DIY Credit Repair Tips – Don’t Make These Silly Credit Mistakes

Looking for some tips on Do-it-yourself Credit Repair? Or maybe you’re still deciding if you want to take the D-I-Y route to better credit yet and need some more information? We’ve made list of some of the worst credit mistakes, so you don’t have to make them. Once you decide DIY credit repair is for you, check out our #1 rated DIY credit repair book, Credit Secret by Scott Hilton.

BEST SELF-HELP CREDIT REPAIR TIPS AND WORST CREDIT MISTAKES

The 100 Word Statement — Don’t do it

Credit Repair Letter

Credit Repair Letter

This is a credit repair tip everyone should know. Even if you choose to believe the 100-word statement does you no harm. It’s hard to argue that it will do you any good. The 100-word statement was an addition to the consumer credit report made by the Credit Reporting Agencies (sometimes more well known by their commercial names, the big ones are Equifax, Experian, Trans Union) to help consumers who had problems on their reports.

The statement does not affect your credit score, and considering credit applications are decided almost entirely on credit scores, what’s the point? What’s worse, it is the one of the most difficult parts (if not impossible part) of a credit report to change. Let’s just say, you have some bad things on your report, and you put a 100-word statement on your account explaining it. Then through credit repair you are able to clear up the credit report errors, you’re now stuck with an account of why have problems on your credit report. And even though it’s not normal for a creditor to examine the statement, it is possible a creditor would look at it, especially for something like a home mortgage loan.

 

Closing Credit Card Accounts the Wrong Way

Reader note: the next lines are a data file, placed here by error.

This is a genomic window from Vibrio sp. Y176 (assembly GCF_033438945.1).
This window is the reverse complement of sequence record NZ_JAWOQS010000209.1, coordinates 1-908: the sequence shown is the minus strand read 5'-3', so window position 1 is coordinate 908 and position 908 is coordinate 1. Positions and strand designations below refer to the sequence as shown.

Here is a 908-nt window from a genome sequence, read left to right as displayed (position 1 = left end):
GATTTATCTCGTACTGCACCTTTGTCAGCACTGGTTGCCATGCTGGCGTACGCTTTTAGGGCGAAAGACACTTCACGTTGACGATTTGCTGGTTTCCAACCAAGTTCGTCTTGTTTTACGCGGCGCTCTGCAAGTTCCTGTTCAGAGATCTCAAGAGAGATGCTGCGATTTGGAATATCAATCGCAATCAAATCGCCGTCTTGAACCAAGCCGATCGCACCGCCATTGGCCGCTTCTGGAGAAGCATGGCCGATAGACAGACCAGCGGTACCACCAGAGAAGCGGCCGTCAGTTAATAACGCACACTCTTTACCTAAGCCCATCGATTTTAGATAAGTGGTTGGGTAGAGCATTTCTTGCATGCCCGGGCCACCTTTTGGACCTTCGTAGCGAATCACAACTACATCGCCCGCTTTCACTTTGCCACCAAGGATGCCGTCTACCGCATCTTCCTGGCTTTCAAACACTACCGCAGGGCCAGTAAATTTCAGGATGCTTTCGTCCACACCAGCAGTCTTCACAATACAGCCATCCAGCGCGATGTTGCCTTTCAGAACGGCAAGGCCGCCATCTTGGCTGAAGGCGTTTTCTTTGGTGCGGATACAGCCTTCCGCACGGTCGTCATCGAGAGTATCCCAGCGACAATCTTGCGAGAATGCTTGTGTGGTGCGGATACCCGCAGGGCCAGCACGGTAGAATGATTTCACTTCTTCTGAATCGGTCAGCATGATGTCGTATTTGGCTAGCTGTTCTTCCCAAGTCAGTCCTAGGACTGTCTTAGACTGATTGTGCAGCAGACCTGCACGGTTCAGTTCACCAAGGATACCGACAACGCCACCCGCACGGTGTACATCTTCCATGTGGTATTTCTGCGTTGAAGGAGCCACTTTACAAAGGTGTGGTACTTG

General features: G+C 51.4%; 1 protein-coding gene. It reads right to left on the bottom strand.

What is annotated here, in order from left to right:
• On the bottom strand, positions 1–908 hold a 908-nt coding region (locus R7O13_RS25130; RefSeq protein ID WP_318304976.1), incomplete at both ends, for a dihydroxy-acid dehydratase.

This is one most people don’t get. Not using the card. Close it right? Not so fast. Closing accounts is one of the worst things you can do if you do it the wrong way. Because most people just call up and ask it to be closed, sometimes it leaves your credit report with an account marked “Closed by Guarantor” (and makes it look like the credit card company took your card away.) Instead, make sure that you request the account be labeled “Closed by request of Customer,” it may even be advisable to send written notice, that way you have proof if you get a surprise on your credit report.

Do-it-Yourselfers don’t always know this one, and it’s just another part of the information consumers need to know to take care of their credit. Before you decide to close the account read the next free credit repair tip, for more info…

 

Closing Credit Card Accounts with Good Histories

You hear it again and again. Don’t use too much credit. Close any unused accounts. And if you’re in a situation where you can’t control your spending, then this may be a good tip. Only you can decide whether you think you can control yourself and your spending wisely. But in terms of improving your credit score, keeping an account with a positive payment history active and using the credit line responsibly is probably the best tip.

In most cases, account information on your credit report will remain for no longer than seven years from the Date of Last Activity or “DLA” on the account. So, once you close the account, the seven-year clock starts ticking and, unless activity resumes, the account will be gone from your credit reports, and so will all the good credit history of on-time payments. In addition, a small percentage of your credit score is calculated on the length of your credit score. It may not have a huge effect on your credit scoring but any one of those little things could mean the tipping point between you and a higher credit score. So, the longer your credit history the better.

 

Applying for Credit to Get the 10% Off Special

This is a great free credit repair tip that could save you a lot of money. Say, you’re at the mall and a department store offers you “10% Off Your Purchase” if you apply for a credit card with them. We can’t tell you whether it’s worth it for you to apply for the credit card (you’ll have to do the math on that), but we can tell you it’s probably not a hot idea in terms of your credit score. Here’s why. Every time you apply for credit, a “hard inquiry” goes on your credit report, and they will lower your score (at least by a few points) especially if you have been applying for a lot of credit. The good news is the effect is not permanent. And the inquiry will not show up at a ll after 24 months. T